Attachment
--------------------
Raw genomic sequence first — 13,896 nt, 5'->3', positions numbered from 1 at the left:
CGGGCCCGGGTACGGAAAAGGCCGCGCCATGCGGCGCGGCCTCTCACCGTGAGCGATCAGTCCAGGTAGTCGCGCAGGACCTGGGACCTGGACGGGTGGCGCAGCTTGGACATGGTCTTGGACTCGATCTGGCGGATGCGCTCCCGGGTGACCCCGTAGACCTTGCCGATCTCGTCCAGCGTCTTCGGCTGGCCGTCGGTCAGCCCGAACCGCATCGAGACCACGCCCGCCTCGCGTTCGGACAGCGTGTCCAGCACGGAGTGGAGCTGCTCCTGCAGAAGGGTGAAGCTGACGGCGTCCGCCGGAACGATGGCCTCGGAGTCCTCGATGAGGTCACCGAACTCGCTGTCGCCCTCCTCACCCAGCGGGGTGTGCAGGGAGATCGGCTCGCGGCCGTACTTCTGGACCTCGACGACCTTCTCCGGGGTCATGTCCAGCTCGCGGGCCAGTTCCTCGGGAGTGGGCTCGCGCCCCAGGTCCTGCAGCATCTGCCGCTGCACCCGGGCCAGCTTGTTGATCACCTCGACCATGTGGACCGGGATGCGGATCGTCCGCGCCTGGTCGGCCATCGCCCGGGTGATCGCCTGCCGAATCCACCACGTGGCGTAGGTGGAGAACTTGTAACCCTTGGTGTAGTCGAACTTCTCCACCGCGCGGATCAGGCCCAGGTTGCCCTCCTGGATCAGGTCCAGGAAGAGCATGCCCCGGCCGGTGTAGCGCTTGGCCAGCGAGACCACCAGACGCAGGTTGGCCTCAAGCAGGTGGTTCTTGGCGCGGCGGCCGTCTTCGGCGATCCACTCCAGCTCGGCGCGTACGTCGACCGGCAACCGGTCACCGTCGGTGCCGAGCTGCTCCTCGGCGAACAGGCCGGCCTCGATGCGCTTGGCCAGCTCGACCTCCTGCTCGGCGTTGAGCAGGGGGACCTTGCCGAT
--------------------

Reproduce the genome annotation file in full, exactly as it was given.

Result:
Raw genomic sequence first — 13,896 nt, 5'->3', positions numbered from 1 at the left:
CGGGCCCGGGTACGGAAAAGGCCGCGCCATGCGGCGCGGCCTCTCACCGTGAGCGATCAGTCCAGGTAGTCGCGCAGGACCTGGGACCTGGACGGGTGGCGCAGCTTGGACATGGTCTTGGACTCGATCTGGCGGATGCGCTCCCGGGTGACCCCGTAGACCTTGCCGATCTCGTCCAGCGTCTTCGGCTGGCCGTCGGTCAGCCCGAACCGCATCGAGACCACGCCCGCCTCGCGTTCGGACAGCGTGTCCAGCACGGAGTGGAGCTGCTCCTGCAGAAGGGTGAAGCTGACGGCGTCCGCCGGAACGATGGCCTCGGAGTCCTCGATGAGGTCACCGAACTCGCTGTCGCCCTCCTCACCCAGCGGGGTGTGCAGGGAGATCGGCTCGCGGCCGTACTTCTGGACCTCGACGACCTTCTCCGGGGTCATGTCCAGCTCGCGGGCCAGTTCCTCGGGAGTGGGCTCGCGCCCCAGGTCCTGCAGCATCTGCCGCTGCACCCGGGCCAGCTTGTTGATCACCTCGACCATGTGGACCGGGATGCGGATCGTCCGCGCCTGGTCGGCCATCGCCCGGGTGATCGCCTGCCGAATCCACCACGTGGCGTAGGTGGAGAACTTGTAACCCTTGGTGTAGTCGAACTTCTCCACCGCGCGGATCAGGCCCAGGTTGCCCTCCTGGATCAGGTCCAGGAAGAGCATGCCCCGGCCGGTGTAGCGCTTGGCCAGCGAGACCACCAGACGCAGGTTGGCCTCAAGCAGGTGGTTCTTGGCGCGGCGGCCGTCTTCGGCGATCCACTCCAGCTCGGCGCGTACGTCGACCGGCAACCGGTCACCGTCGGTGCCGAGCTGCTCCTCGGCGAACAGGCCGGCCTCGATGCGCTTGGCCAGCTCGACCTCCTGCTCGGCGTTGAGCAGGGGGACCTTGCCGAT